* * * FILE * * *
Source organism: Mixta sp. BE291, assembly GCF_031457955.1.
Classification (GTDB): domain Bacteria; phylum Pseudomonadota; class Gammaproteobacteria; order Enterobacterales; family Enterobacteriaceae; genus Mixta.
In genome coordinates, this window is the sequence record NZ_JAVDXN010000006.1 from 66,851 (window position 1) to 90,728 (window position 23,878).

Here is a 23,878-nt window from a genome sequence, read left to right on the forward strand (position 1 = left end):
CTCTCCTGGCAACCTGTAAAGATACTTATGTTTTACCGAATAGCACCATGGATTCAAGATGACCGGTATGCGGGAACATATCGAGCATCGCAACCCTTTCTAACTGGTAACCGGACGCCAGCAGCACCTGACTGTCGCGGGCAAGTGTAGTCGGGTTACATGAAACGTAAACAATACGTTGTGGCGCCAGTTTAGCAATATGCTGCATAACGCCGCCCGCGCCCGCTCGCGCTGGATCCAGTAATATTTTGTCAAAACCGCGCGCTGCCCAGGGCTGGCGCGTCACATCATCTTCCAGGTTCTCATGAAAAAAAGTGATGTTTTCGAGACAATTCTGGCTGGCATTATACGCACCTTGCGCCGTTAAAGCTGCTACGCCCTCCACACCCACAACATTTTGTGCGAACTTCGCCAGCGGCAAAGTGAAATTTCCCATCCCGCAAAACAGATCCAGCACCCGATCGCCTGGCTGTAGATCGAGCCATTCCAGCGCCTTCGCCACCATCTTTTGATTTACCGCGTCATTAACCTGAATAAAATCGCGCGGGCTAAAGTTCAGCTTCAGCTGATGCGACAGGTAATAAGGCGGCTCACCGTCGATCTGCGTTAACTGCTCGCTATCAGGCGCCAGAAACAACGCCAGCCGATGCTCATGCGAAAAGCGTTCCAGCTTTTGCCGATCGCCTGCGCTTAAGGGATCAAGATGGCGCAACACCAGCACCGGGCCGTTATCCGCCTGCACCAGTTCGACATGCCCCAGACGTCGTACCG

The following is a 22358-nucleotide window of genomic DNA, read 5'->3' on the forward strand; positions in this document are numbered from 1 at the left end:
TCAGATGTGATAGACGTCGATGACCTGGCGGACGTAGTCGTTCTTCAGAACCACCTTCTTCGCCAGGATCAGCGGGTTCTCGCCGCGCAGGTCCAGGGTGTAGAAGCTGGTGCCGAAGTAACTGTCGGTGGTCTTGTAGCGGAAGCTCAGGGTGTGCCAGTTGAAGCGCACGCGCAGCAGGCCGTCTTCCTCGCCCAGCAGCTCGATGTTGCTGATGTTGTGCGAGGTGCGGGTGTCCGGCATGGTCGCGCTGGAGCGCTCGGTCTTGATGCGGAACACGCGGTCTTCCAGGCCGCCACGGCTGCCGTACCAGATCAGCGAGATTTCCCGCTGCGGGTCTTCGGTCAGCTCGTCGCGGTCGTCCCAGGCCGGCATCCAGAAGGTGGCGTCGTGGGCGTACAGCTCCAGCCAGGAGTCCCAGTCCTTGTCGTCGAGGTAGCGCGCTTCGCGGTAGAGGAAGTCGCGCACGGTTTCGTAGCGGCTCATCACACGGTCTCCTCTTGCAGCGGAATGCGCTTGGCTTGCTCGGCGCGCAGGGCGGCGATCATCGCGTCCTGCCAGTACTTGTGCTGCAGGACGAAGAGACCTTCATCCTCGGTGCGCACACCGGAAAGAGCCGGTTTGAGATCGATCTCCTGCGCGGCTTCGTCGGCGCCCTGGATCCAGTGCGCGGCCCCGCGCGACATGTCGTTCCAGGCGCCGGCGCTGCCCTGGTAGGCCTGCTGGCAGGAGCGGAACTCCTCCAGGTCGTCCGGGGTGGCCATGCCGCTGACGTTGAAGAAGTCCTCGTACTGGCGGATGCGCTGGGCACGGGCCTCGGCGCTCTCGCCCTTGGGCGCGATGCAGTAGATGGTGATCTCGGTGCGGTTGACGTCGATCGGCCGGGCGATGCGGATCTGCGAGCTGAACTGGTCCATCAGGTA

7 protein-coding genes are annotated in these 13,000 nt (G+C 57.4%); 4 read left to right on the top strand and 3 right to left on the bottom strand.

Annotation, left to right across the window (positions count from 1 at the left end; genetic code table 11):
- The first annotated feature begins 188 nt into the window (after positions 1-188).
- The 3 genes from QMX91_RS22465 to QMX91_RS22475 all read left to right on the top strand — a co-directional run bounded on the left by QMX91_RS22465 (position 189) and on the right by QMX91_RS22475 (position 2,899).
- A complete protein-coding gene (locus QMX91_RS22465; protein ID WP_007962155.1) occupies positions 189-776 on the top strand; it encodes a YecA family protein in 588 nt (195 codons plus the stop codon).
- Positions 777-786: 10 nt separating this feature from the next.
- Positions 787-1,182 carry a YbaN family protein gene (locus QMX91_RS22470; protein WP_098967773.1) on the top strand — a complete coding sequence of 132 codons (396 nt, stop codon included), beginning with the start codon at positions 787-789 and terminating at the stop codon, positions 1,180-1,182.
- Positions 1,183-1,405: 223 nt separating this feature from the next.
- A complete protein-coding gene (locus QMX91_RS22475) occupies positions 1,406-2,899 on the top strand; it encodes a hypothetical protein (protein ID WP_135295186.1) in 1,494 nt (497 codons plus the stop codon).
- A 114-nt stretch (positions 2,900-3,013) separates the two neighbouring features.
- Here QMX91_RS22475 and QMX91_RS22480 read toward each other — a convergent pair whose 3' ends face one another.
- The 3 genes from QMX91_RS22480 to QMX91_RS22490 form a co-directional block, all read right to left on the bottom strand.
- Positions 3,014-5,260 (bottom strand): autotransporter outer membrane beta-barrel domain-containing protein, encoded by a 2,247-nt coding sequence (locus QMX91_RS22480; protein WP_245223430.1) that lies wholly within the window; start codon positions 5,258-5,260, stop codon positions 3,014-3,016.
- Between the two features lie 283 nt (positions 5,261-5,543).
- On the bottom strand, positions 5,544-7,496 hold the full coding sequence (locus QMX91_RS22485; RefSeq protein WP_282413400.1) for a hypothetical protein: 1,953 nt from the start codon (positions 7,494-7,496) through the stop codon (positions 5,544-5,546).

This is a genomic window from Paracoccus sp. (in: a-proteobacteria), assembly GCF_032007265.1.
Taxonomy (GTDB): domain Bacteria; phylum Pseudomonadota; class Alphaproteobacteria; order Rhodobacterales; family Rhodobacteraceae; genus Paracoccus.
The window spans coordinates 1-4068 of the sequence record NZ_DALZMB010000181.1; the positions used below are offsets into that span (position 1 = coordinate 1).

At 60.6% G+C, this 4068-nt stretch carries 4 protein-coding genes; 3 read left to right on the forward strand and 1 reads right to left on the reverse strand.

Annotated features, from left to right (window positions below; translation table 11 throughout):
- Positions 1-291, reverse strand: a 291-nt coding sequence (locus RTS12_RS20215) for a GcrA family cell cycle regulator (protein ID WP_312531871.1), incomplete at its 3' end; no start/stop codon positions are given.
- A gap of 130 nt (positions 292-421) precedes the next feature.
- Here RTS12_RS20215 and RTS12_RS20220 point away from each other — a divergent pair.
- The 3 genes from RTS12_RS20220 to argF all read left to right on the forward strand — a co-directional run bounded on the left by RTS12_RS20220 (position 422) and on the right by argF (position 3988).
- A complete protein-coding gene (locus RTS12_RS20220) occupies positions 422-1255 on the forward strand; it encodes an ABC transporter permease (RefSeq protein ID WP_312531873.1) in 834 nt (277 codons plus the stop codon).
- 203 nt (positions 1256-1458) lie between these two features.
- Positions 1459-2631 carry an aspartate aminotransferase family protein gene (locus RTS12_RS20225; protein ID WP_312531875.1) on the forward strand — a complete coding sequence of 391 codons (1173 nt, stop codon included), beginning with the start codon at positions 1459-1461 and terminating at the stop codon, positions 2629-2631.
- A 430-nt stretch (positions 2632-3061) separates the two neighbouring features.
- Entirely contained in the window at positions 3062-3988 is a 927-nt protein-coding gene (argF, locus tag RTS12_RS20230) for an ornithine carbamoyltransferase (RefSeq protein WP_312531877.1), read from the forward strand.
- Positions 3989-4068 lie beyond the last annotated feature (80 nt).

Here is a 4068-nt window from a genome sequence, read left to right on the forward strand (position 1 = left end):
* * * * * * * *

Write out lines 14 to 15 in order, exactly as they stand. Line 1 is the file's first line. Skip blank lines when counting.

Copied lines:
- Positions 787-1,182 carry a YbaN family protein gene (locus QMX91_RS22470; protein WP_098967773.1) on the top strand — a complete coding sequence of 132 codons (396 nt, stop codon included), beginning with the start codon at positions 787-789 and terminating at the stop codon, positions 1,180-1,182.
- Positions 1,183-1,405: 223 nt separating this feature from the next.